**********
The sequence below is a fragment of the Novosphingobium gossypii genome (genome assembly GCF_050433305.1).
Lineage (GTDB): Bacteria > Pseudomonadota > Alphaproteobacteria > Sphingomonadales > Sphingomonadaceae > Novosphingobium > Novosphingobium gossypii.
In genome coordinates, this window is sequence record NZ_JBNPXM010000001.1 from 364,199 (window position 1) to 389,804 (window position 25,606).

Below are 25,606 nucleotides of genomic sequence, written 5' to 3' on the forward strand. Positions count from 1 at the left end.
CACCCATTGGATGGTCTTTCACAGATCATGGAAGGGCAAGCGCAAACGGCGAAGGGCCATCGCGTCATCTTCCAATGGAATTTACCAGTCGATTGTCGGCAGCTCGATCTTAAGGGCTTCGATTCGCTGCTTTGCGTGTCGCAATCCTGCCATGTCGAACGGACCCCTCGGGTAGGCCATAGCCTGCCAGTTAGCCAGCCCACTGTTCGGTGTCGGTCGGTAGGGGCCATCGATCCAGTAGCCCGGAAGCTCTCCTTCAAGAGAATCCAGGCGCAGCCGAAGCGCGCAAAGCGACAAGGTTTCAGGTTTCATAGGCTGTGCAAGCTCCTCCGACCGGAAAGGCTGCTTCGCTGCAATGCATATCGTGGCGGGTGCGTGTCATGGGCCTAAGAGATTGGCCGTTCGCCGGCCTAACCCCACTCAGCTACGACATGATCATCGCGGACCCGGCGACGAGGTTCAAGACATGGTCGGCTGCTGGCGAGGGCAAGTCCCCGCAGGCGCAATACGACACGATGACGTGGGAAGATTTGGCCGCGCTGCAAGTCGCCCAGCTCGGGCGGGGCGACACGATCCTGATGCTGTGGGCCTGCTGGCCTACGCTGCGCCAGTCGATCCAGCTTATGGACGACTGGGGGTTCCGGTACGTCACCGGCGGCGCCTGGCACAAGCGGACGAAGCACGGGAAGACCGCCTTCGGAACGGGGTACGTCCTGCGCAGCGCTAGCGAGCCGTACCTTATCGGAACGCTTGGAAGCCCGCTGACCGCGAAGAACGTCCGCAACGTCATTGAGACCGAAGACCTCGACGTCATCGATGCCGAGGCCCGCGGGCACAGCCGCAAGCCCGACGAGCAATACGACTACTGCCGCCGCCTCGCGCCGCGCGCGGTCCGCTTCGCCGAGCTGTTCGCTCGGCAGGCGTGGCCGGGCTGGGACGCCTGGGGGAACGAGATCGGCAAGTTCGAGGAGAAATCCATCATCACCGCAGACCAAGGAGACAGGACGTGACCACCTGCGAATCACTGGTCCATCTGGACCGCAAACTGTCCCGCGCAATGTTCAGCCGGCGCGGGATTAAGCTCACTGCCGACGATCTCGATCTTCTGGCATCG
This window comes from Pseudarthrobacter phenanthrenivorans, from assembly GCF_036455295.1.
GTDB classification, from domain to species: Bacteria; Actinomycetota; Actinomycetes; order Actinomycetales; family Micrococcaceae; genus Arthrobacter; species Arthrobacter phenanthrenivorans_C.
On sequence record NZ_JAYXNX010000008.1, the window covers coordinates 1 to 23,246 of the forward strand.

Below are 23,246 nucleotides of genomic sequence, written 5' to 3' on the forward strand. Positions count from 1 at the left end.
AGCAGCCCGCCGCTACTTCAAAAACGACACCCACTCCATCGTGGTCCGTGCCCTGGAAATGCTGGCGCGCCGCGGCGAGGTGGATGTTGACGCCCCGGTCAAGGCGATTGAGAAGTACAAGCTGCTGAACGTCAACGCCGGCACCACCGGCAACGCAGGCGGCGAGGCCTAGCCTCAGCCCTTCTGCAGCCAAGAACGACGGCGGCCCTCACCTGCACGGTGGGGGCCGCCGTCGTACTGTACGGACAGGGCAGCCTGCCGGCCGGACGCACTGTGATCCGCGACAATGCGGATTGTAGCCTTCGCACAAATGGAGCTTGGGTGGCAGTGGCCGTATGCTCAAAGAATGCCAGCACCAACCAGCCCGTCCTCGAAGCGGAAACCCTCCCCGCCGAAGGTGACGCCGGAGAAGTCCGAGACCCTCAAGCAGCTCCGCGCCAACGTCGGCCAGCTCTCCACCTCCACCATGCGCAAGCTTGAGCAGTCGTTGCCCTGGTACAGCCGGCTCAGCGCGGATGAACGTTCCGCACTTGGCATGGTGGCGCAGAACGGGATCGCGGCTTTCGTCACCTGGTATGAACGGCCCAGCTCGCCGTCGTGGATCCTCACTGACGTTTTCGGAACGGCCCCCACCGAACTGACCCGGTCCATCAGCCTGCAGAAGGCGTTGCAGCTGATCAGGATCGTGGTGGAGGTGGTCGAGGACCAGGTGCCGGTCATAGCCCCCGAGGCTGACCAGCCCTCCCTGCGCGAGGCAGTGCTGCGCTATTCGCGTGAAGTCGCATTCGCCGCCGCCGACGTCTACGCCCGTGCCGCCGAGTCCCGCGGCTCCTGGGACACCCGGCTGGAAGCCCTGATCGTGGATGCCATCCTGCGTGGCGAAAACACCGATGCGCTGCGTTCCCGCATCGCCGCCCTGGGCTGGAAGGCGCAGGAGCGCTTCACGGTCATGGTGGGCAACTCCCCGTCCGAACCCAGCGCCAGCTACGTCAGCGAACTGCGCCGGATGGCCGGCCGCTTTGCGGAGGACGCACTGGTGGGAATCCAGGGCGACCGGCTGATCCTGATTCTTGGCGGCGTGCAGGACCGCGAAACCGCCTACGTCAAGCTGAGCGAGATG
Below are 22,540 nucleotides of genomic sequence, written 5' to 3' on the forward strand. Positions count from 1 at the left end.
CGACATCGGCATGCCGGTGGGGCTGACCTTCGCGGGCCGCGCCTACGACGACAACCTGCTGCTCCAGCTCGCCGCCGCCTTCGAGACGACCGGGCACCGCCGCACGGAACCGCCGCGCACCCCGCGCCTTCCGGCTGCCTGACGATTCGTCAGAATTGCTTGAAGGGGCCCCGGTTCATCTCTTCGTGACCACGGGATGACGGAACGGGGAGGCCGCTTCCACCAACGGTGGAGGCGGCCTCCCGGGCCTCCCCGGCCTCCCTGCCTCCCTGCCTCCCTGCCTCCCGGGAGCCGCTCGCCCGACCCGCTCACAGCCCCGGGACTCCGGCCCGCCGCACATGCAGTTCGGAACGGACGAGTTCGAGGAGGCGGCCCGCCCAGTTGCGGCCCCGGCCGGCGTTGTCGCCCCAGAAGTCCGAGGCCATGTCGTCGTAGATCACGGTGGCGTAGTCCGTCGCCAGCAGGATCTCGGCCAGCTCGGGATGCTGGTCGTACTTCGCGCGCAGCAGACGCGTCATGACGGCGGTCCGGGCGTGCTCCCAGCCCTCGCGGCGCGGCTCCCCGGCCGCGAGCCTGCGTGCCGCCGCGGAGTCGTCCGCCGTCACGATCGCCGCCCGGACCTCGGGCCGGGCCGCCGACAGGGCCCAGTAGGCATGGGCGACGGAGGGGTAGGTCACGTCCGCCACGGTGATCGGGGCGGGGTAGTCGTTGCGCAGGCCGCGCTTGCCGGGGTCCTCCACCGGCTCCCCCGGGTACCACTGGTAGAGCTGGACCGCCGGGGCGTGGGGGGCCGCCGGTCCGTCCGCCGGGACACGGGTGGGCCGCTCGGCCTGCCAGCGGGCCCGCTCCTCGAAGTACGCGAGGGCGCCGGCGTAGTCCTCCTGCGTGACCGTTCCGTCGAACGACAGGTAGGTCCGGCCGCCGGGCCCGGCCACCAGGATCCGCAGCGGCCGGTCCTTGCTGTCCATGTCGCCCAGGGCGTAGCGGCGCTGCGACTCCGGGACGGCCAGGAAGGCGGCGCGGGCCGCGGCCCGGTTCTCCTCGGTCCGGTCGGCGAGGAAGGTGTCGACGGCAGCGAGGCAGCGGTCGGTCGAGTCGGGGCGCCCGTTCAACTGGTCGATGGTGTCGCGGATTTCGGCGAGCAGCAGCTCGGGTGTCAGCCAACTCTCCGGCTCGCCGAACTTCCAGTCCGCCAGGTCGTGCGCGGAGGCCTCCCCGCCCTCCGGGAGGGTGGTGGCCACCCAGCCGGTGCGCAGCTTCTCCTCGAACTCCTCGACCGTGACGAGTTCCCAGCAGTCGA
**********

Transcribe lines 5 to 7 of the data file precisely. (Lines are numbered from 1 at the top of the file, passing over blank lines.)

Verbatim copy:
CACCCATTGGATGGTCTTTCACAGATCATGGAAGGGCAAGCGCAAACGGCGAAGGGCCATCGCGTCATCTTCCAATGGAATTTACCAGTCGATTGTCGGCAGCTCGATCTTAAGGGCTTCGATTCGCTGCTTTGCGTGTCGCAATCCTGCCATGTCGAACGGACCCCTCGGGTAGGCCATAGCCTGCCAGTTAGCCAGCCCACTGTTCGGTGTCGGTCGGTAGGGGCCATCGATCCAGTAGCCCGGAAGCTCTCCTTCAAGAGAATCCAGGCGCAGCCGAAGCGCGCAAAGCGACAAGGTTTCAGGTTTCATAGGCTGTGCAAGCTCCTCCGACCGGAAAGGCTGCTTCGCTGCAATGCATATCGTGGCGGGTGCGTGTCATGGGCCTAAGAGATTGGCCGTTCGCCGGCCTAACCCCACTCAGCTACGACATGATCATCGCGGACCCGGCGACGAGGTTCAAGACATGGTCGGCTGCTGGCGAGGGCAAGTCCCCGCAGGCGCAATACGACACGATGACGTGGGAAGATTTGGCCGCGCTGCAAGTCGCCCAGCTCGGGCGGGGCGACACGATCCTGATGCTGTGGGCCTGCTGGCCTACGCTGCGCCAGTCGATCCAGCTTATGGACGACTGGGGGTTCCGGTACGTCACCGGCGGCGCCTGGCACAAGCGGACGAAGCACGGGAAGACCGCCTTCGGAACGGGGTACGTCCTGCGCAGCGCTAGCGAGCCGTACCTTATCGGAACGCTTGGAAGCCCGCTGACCGCGAAGAACGTCCGCAACGTCATTGAGACCGAAGACCTCGACGTCATCGATGCCGAGGCCCGCGGGCACAGCCGCAAGCCCGACGAGCAATACGACTACTGCCGCCGCCTCGCGCCGCGCGCGGTCCGCTTCGCCGAGCTGTTCGCTCGGCAGGCGTGGCCGGGCTGGGACGCCTGGGGGAACGAGATCGGCAAGTTCGAGGAGAAATCCATCATCACCGCAGACCAAGGAGACAGGACGTGACCACCTGCGAATCACTGGTCCATCTGGACCGCAAACTGTCCCGCGCAATGTTCAGCCGGCGCGGGATTAAGCTCACTGCCGACGATCTCGATCTTCTGGCATCG
This window comes from Pseudarthrobacter phenanthrenivorans, from assembly GCF_036455295.1.
GTDB classification, from domain to species: Bacteria; Actinomycetota; Actinomycetes; order Actinomycetales; family Micrococcaceae; genus Arthrobacter; species Arthrobacter phenanthrenivorans_C.